Sterling hammered again after Brexit memo leak

LONDON (Reuters) - Sterling fell back broadly on Tuesday, handing back much of three days of solid gains against the euro as media reports refocused traders’ attention on the political risks associated with Britain’s departure from the European Union.

Sample polymer five and ten GB pound banknotes are seen on display at the Bank of England in London September 10, 2013. REUTERS/Chris Ratcliffe/pool

The immediate trigger for the losses was a leaked memo suggesting that Britain has no overall plan for Brexit and may take six months to agree one due to divisions in Prime Minister Theresa May’s government.

May’s office said it did not recognise the claims made in the document. But the report chimed with the worries expressed by many institutional investors that there is no clear plan to avoid an economically damaging outcome to the Brexit process.

“The U.S. investment community got very excited about negative European politics in the last few days,” said Richard Benson, co-head of portfolio investment with currency managers Millennium Global in London.

“They embraced the European negativity trade yesterday and they have had a reminder today that there is this thing called Brexit.”

Adding to pressure on the pound was a lower than expected reading which showed inflation still less than half of the Bank of England’s 2 percent target.

A rout on bond markets and a surge in concern over elections in major European countries next year have sent the dollar soaring against the euro in the past week and offered cover to any who wanted to cash in gains built up by betting on the pound’s collapse since June.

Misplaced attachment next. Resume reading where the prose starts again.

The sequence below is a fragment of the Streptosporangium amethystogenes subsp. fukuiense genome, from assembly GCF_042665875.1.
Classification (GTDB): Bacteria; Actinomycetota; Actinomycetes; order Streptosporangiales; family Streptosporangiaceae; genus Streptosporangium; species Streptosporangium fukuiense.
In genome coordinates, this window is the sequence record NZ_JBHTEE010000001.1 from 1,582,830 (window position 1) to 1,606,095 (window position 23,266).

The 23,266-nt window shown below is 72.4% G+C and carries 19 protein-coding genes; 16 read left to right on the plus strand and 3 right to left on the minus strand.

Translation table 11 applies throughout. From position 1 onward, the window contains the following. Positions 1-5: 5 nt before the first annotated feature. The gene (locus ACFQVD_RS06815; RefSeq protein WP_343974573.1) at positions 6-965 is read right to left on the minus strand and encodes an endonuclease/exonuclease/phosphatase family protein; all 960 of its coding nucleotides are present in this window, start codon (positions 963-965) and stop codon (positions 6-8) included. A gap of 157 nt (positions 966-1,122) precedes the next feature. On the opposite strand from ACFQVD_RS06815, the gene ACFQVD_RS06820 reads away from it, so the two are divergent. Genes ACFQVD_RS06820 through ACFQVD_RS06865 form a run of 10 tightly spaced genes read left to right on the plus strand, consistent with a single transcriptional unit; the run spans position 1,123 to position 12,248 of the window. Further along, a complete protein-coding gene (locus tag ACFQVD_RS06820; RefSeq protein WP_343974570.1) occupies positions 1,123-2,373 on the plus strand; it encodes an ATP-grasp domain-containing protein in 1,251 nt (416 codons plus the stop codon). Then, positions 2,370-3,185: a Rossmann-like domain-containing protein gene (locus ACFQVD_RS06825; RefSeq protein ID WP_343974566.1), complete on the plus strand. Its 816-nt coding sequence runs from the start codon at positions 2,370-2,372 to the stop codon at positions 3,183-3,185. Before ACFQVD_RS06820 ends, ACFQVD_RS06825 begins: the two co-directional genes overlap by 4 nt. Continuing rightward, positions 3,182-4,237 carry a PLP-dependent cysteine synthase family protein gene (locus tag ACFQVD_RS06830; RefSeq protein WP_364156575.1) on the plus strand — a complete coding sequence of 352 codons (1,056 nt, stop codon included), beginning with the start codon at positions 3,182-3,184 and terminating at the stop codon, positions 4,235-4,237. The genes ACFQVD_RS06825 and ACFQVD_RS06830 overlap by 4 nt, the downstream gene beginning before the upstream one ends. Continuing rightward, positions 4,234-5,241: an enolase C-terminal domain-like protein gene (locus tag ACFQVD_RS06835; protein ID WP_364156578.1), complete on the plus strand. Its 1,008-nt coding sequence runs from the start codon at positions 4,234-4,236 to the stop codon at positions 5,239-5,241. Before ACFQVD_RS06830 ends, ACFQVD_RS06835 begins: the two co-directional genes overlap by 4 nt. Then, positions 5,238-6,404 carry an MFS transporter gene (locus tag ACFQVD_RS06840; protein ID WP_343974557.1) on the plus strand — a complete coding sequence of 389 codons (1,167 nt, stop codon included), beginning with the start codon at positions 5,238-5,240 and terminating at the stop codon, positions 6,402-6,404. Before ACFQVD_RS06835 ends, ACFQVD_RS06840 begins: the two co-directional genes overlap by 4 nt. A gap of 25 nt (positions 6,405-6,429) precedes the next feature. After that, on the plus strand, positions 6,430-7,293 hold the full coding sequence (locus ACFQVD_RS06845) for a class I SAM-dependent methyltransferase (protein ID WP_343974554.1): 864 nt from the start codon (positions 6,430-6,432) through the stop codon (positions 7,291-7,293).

But ahead of the formal launch of exit talks with Brussels early next year, sterling remains among a “sell” for many speculative and long-term players.

“Added newsflow around Brexit means that there is still added downside pressure for sterling,” said James Hughes, chief market analyst with retail broker GKFX in London.

The pound fell as much as 1.3 percent to 87.07 pence per euro before recovering to 86.40 pence. It also lost more than half a percent to $1.2415.

“Our base case is that the Brexit negotiation process will not be easy, and that uncertainty will continue,” HSBC Global Head of FX Strategy David Bloom said in a special report on the outlook for G10 currencies.

“We therefore continue to see significant downside risks for sterling and forecast GBP-USD at 1.20 for year-end 2016 and 1.10 for year-end 2017.”

Editing by Richard Balmforth